Landis's fellow regime flack Sami Moubayed, who, after making a total fool of himself in a monstrously terrible article about Lebanon, was intent on asserting that foolishness, and came back, only five days after Landis's interview (talk about tag teaming! I'll tell you more about that later in an upcoming post), with an even worse article on Lebanon (I don't have time to demolish it like I did his last one).

Moubayed was even more vulgar than Landis, even if the message was the same:

Syria has always implied, without saying it directly, that it is willing to deliver on Iraq if it gets what it wants in Lebanon.

If the Syrians are able to deliver on Iraq and thereby show the world that the keys to stability in Baghdad are in Damascus, how will the situation in Lebanon change and in whose's favour? The US administration, after all, despite all talk by US President George W. Bush and Secretary of State Condoleezza Rice, care more for Iraq than Lebanon.

This thuggish, gangster-like statement brought back once more the terrific line nailed by Michael Young to describe the Assad regime's spokespeople, like Moubayed: "even the tedious functionaries of despotisms end up sounding like the thugs they represent."

Aside from its total absurdity, Moubayed's statement is the clearest admission that the Assads will kill whomever and bomb whatever it takes, in Iraq or Lebanon, until they get what they want: Lebanon. Talk about echoes of Czechoslovakia and the Munich Agreement.

This shows that the administration's analysis, and its ensuing policy (and that of the main European and Arab players, see further below), are spot on. Sean McCormack put it thusly in a recent press briefing:

Very interesting, the Foreign Minister in talking to a columnist [ed.'s note: David Ignatius] in a column that was printed -- I think it was in the past month or two, something like that, again suggesting this idea of engagement with Syria, talked about, "Well, of course, in any sort of engagement, the outside world needs to take into account Syria's strategic interests."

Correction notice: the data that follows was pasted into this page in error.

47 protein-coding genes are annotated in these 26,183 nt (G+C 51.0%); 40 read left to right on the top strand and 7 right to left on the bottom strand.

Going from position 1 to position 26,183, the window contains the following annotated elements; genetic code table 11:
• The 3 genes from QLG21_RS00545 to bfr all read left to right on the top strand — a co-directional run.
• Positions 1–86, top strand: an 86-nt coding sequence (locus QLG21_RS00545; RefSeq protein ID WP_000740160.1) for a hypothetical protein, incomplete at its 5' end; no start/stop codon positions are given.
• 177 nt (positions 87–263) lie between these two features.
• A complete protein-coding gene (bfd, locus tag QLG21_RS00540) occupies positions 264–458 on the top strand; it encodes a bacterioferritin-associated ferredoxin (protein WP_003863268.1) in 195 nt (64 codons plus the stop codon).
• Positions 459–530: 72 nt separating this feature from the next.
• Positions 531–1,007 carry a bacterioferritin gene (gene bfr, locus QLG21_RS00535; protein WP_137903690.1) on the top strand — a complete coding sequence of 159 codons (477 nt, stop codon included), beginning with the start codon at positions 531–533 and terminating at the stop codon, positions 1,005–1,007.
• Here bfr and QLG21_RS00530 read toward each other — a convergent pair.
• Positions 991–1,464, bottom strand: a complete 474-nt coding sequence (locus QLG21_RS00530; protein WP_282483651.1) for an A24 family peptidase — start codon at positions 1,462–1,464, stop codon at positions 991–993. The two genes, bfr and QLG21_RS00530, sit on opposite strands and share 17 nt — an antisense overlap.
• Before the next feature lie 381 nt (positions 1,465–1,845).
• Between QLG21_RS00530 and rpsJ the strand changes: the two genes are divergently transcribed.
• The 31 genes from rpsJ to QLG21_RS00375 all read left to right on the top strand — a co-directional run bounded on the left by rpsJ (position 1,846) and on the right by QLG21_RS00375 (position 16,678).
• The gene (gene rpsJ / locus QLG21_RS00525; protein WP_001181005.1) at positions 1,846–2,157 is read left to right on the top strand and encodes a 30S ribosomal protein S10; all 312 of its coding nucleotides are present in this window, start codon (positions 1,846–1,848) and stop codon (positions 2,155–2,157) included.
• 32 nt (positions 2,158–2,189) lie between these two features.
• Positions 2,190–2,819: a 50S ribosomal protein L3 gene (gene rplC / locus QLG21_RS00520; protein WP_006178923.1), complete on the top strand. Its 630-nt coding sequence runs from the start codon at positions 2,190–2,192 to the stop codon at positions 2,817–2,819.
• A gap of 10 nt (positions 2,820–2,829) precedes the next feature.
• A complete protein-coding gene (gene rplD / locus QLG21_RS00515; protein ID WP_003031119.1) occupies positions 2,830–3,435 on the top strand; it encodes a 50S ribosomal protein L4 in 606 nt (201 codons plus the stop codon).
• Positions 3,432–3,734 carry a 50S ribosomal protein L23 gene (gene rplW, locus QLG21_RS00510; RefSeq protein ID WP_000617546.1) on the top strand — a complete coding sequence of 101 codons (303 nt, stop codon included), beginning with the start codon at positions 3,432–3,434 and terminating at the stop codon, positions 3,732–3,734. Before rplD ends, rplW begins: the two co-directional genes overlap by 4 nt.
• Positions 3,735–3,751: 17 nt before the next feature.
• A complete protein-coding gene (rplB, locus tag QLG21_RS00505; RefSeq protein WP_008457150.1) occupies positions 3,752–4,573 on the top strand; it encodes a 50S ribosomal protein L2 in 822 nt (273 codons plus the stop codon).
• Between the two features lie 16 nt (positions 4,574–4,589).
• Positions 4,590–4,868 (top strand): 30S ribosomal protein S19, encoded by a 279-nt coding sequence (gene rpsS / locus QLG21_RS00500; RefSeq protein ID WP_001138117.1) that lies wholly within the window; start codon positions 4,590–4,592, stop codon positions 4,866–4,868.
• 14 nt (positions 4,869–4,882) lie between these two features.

Well, what do you think those strategic interests might be? I would suggest to you that those strategic interests mean letting, in some form, Syria back into Lebanon, something the international community worked very hard and diligently to get them out of after 20 years through the passage of Resolutions 1559, 1595. I would posit to you that they have an interest in not seeing the tribunal that is investigating into -- investigating who was responsible for the murder of former Prime Minister Hariri go forward.

Those are prices that we, as well as the international system, are not willing to pay.

In fact, to be fair to Moubayed, Landis had expressed this in an even more gangsta style: "America, I think, is going to be forced to bend to that. If it continues to resist, we're going to see more violence."